Glass House

My world is weirder than your world.

Friday, December 24, 2004

Bus.

Confirmed. Greyhound still not my friend. I caught the early early bus, hoping it would be nearly empty, but no such luck. Only a few empty rows to sneak a seat.

One family had a six-year-old kid who claimed the entire bus as his territory. He bounced around between all the empty seats, and ran smack into me before I could slide down. He recoiled, confused.

This happens occasionally. Kids are usually the easiest to handle. I leaned in close and whispered into his ear, "Don't tell anyone."

Eyes wide: "Are you a ghost?"

This kid was way ahead of me. I went into my dramatic mode. "Yeesss. I am the ghooost of Rolling Ronnie the bus driver, doomed to roll on these highways for eterrrnity."

"Why?"

"Promissse not to telll anyone?"

"Maybe," the kid said. He was fascinated, but not about to close off bragging rights. I was tempted to argue the point, but it didn't really matter.

"I ussed to drive a schoool buss," I whispered. "One morning I picked up the kidss. But I didn't take them to schoool. I droove them to the swimming poool."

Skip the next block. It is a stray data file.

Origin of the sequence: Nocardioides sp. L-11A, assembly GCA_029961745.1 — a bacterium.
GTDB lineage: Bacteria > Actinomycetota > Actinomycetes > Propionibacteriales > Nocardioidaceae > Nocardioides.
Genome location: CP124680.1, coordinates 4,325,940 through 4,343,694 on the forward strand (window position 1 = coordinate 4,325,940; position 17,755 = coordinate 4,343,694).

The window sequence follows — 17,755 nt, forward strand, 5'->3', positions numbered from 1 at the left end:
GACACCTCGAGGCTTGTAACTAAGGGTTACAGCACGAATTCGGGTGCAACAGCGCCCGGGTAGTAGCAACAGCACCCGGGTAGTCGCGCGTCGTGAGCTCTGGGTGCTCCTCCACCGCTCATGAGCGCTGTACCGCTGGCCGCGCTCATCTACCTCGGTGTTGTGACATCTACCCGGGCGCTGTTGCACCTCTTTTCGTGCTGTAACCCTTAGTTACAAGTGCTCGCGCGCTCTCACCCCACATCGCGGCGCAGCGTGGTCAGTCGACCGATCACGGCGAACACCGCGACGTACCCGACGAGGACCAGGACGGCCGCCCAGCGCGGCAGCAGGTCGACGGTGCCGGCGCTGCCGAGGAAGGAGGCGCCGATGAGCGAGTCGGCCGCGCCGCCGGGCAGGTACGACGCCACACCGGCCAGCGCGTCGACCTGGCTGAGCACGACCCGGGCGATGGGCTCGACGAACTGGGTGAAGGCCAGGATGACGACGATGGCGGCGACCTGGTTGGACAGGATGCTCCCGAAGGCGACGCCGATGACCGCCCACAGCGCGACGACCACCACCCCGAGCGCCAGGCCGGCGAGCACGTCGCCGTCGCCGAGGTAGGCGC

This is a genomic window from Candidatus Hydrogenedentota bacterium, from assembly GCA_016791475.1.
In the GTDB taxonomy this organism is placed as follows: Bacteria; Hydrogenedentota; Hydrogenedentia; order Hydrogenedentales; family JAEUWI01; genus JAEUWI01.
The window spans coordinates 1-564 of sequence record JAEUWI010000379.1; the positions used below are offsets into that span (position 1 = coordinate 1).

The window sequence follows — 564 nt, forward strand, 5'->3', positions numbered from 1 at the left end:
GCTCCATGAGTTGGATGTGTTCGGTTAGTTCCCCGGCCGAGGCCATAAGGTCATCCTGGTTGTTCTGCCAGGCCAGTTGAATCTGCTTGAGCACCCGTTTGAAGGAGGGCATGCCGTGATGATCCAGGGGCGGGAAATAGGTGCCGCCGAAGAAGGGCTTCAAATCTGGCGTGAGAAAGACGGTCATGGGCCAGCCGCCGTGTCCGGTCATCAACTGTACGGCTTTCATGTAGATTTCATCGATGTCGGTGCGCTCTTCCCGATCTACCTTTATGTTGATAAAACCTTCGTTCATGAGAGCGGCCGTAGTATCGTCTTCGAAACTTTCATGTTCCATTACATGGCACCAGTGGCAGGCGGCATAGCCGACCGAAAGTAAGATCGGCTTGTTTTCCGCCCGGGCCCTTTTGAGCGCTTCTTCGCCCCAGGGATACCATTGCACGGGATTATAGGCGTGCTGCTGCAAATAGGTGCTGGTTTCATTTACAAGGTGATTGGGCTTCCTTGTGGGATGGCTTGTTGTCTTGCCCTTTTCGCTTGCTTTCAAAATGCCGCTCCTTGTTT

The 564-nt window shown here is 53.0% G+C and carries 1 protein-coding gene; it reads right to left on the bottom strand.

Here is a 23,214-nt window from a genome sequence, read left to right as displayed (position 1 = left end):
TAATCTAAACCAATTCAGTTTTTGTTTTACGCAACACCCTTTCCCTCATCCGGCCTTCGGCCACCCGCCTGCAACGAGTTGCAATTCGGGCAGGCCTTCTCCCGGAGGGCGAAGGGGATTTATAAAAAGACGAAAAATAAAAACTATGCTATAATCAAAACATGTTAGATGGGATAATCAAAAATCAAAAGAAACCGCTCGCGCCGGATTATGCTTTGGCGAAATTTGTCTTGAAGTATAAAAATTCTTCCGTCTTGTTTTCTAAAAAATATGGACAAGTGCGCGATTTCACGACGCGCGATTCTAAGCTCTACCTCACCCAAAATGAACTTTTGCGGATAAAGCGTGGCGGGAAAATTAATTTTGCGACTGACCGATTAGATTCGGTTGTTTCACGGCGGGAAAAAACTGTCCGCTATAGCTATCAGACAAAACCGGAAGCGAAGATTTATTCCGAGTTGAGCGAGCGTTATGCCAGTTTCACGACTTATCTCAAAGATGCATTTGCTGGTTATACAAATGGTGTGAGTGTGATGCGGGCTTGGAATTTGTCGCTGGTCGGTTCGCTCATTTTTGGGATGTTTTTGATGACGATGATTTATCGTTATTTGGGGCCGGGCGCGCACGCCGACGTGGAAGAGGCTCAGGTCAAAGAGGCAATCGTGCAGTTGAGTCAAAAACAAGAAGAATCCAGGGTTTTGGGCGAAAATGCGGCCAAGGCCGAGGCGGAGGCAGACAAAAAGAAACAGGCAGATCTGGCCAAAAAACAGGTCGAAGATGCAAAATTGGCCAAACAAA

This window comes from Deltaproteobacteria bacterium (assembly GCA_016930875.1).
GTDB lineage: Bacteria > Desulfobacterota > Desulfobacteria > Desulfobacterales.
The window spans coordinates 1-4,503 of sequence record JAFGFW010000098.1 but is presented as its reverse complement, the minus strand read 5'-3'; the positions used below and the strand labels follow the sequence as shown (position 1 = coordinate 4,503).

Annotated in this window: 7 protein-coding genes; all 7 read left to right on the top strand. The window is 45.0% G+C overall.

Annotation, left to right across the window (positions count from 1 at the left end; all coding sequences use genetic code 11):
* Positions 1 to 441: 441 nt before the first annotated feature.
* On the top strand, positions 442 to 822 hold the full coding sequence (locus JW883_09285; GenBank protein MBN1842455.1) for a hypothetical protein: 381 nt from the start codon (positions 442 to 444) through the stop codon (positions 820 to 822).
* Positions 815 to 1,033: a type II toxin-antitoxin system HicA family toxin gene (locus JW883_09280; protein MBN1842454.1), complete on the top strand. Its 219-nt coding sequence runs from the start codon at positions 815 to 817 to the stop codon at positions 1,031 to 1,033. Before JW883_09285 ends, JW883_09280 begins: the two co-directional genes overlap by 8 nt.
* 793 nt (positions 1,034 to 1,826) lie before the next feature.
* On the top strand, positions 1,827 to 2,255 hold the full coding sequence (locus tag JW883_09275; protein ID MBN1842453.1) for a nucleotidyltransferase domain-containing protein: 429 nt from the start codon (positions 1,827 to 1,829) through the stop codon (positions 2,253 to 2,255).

"Cool!" the kid said.

"No. Verrry hot. For I had lit a fiiire under the poool. And put in some potaaatoes, some carrrots and some orrrregano." (Was I overdoing it? Yeah. I wad overdoing it.) "I drooove the busss right into the pooool. I jumped out jusst in time, but the kids were made into soooup."

"Why'd you do that?" the kid asked. His voice was as quiet as mine.

"Sooo I could EAT them!"

The kid screamed and ran back to his parents. "Mommy there's a ghost in that chair over there and he says he rode a bus and he used to eat kids in a pool!"

The mother looked around, severely embarrassed, and hushed the child. He tried to explain -- I heard an outburst of "Potatoes!" -- but that clearly wasn't going anywhere.

After that I was able to sleep for most of the trip.

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